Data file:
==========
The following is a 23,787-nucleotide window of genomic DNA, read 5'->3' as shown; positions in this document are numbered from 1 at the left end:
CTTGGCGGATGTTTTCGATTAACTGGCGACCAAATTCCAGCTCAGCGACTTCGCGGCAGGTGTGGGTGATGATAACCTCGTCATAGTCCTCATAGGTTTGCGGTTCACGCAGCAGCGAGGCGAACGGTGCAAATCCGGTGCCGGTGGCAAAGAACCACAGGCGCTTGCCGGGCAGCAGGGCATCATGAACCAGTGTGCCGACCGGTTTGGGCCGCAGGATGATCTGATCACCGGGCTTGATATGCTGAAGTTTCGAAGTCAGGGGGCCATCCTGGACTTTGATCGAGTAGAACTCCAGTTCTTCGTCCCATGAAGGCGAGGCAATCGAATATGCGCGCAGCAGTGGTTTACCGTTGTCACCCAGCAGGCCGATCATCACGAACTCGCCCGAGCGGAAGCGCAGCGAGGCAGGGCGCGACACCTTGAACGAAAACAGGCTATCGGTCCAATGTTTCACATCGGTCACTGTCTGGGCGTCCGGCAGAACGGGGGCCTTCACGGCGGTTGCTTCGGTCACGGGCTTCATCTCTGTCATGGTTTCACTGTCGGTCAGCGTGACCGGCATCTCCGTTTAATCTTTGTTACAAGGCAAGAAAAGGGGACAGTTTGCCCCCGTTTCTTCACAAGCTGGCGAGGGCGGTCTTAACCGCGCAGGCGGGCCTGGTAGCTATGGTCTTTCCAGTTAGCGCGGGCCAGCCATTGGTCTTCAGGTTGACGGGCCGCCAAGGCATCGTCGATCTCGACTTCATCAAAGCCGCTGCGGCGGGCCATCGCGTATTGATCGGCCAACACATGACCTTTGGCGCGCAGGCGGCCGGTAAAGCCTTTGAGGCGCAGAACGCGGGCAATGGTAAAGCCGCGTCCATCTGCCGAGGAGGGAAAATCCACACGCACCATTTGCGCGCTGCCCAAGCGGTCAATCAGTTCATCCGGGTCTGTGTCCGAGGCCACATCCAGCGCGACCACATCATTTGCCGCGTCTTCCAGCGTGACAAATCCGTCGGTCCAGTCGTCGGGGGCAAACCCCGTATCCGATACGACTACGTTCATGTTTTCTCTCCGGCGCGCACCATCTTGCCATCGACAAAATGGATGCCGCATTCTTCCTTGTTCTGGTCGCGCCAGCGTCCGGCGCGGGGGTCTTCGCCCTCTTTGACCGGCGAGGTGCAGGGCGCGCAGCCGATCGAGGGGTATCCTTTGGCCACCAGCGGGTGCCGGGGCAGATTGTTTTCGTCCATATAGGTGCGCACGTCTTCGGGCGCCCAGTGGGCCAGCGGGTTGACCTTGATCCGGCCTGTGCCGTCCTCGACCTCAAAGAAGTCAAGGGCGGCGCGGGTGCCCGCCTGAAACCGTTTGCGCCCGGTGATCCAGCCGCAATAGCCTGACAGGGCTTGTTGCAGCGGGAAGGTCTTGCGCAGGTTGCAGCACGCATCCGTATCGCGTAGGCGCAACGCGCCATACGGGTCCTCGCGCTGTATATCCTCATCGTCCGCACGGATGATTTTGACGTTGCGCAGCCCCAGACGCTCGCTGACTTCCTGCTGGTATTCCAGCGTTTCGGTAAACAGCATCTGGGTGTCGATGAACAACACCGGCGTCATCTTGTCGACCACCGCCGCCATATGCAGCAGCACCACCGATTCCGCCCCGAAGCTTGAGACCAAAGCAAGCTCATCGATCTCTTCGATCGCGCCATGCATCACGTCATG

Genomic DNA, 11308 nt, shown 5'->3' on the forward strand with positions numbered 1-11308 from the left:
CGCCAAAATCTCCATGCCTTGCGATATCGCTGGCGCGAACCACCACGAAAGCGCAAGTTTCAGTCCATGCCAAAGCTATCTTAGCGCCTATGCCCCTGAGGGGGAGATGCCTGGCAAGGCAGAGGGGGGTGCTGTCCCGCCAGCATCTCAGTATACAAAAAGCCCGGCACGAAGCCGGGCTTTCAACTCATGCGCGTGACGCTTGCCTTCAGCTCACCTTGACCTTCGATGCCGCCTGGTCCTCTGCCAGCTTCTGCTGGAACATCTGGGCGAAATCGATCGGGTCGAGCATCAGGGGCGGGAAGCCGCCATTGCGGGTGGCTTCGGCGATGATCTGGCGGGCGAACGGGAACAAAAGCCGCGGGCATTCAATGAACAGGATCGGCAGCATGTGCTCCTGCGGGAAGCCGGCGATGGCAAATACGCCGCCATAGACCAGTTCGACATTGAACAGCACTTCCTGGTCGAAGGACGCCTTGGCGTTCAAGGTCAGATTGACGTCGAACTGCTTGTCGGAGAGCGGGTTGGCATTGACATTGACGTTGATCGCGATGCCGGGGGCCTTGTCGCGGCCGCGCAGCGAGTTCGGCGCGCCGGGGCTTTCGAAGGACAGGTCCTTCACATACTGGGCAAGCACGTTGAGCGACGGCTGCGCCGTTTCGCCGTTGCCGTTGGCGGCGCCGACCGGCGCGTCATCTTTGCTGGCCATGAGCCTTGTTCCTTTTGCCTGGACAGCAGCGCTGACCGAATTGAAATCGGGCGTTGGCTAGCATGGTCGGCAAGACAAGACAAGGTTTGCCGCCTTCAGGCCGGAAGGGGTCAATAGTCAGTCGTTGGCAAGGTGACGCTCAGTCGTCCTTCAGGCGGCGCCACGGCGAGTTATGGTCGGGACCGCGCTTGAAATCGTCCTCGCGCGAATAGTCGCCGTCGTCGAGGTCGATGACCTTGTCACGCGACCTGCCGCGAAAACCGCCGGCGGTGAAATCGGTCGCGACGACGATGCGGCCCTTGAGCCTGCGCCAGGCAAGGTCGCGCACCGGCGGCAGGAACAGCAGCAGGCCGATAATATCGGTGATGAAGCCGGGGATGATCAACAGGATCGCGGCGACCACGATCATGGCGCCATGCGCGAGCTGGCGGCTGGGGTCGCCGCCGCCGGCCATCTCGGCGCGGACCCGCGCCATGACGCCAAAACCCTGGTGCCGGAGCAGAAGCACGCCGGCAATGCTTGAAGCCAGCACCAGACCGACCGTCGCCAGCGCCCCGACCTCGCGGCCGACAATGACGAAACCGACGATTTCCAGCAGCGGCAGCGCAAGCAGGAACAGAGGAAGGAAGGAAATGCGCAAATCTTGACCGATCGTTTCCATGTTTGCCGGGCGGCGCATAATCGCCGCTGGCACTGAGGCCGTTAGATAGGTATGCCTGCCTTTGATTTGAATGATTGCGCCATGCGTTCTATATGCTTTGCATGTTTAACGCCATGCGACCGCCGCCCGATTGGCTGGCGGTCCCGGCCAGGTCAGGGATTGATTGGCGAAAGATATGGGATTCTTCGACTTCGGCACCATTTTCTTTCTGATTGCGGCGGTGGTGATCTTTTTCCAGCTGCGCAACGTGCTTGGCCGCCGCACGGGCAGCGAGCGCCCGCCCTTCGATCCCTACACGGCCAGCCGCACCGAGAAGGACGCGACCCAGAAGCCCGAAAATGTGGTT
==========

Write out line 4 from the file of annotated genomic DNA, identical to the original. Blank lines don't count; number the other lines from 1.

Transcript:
CGCCAAAATCTCCATGCCTTGCGATATCGCTGGCGCGAACCACCACGAAAGCGCAAGTTTCAGTCCATGCCAAAGCTATCTTAGCGCCTATGCCCCTGAGGGGGAGATGCCTGGCAAGGCAGAGGGGGGTGCTGTCCCGCCAGCATCTCAGTATACAAAAAGCCCGGCACGAAGCCGGGCTTTCAACTCATGCGCGTGACGCTTGCCTTCAGCTCACCTTGACCTTCGATGCCGCCTGGTCCTCTGCCAGCTTCTGCTGGAACATCTGGGCGAAATCGATCGGGTCGAGCATCAGGGGCGGGAAGCCGCCATTGCGGGTGGCTTCGGCGATGATCTGGCGGGCGAACGGGAACAAAAGCCGCGGGCATTCAATGAACAGGATCGGCAGCATGTGCTCCTGCGGGAAGCCGGCGATGGCAAATACGCCGCCATAGACCAGTTCGACATTGAACAGCACTTCCTGGTCGAAGGACGCCTTGGCGTTCAAGGTCAGATTGACGTCGAACTGCTTGTCGGAGAGCGGGTTGGCATTGACATTGACGTTGATCGCGATGCCGGGGGCCTTGTCGCGGCCGCGCAGCGAGTTCGGCGCGCCGGGGCTTTCGAAGGACAGGTCCTTCACATACTGGGCAAGCACGTTGAGCGACGGCTGCGCCGTTTCGCCGTTGCCGTTGGCGGCGCCGACCGGCGCGTCATCTTTGCTGGCCATGAGCCTTGTTCCTTTTGCCTGGACAGCAGCGCTGACCGAATTGAAATCGGGCGTTGGCTAGCATGGTCGGCAAGACAAGACAAGGTTTGCCGCCTTCAGGCCGGAAGGGGTCAATAGTCAGTCGTTGGCAAGGTGACGCTCAGTCGTCCTTCAGGCGGCGCCACGGCGAGTTATGGTCGGGACCGCGCTTGAAATCGTCCTCGCGCGAATAGTCGCCGTCGTCGAGGTCGATGACCTTGTCACGCGACCTGCCGCGAAAACCGCCGGCGGTGAAATCGGTCGCGACGACGATGCGGCCCTTGAGCCTGCGCCAGGCAAGGTCGCGCACCGGCGGCAGGAACAGCAGCAGGCCGATAATATCGGTGATGAAGCCGGGGATGATCAACAGGATCGCGGCGACCACGATCATGGCGCCATGCGCGAGCTGGCGGCTGGGGTCGCCGCCGCCGGCCATCTCGGCGCGGACCCGCGCCATGACGCCAAAACCCTGGTGCCGGAGCAGAAGCACGCCGGCAATGCTTGAAGCCAGCACCAGACCGACCGTCGCCAGCGCCCCGACCTCGCGGCCGACAATGACGAAACCGACGATTTCCAGCAGCGGCAGCGCAAGCAGGAACAGAGGAAGGAAGGAAATGCGCAAATCTTGACCGATCGTTTCCATGTTTGCCGGGCGGCGCATAATCGCCGCTGGCACTGAGGCCGTTAGATAGGTATGCCTGCCTTTGATTTGAATGATTGCGCCATGCGTTCTATATGCTTTGCATGTTTAACGCCATGCGACCGCCGCCCGATTGGCTGGCGGTCCCGGCCAGGTCAGGGATTGATTGGCGAAAGATATGGGATTCTTCGACTTCGGCACCATTTTCTTTCTGATTGCGGCGGTGGTGATCTTTTTCCAGCTGCGCAACGTGCTTGGCCGCCGCACGGGCAGCGAGCGCCCGCCCTTCGATCCCTACACGGCCAGCCGCACCGAGAAGGACGCGACCCAGAAGCCCGAAAATGTGGTT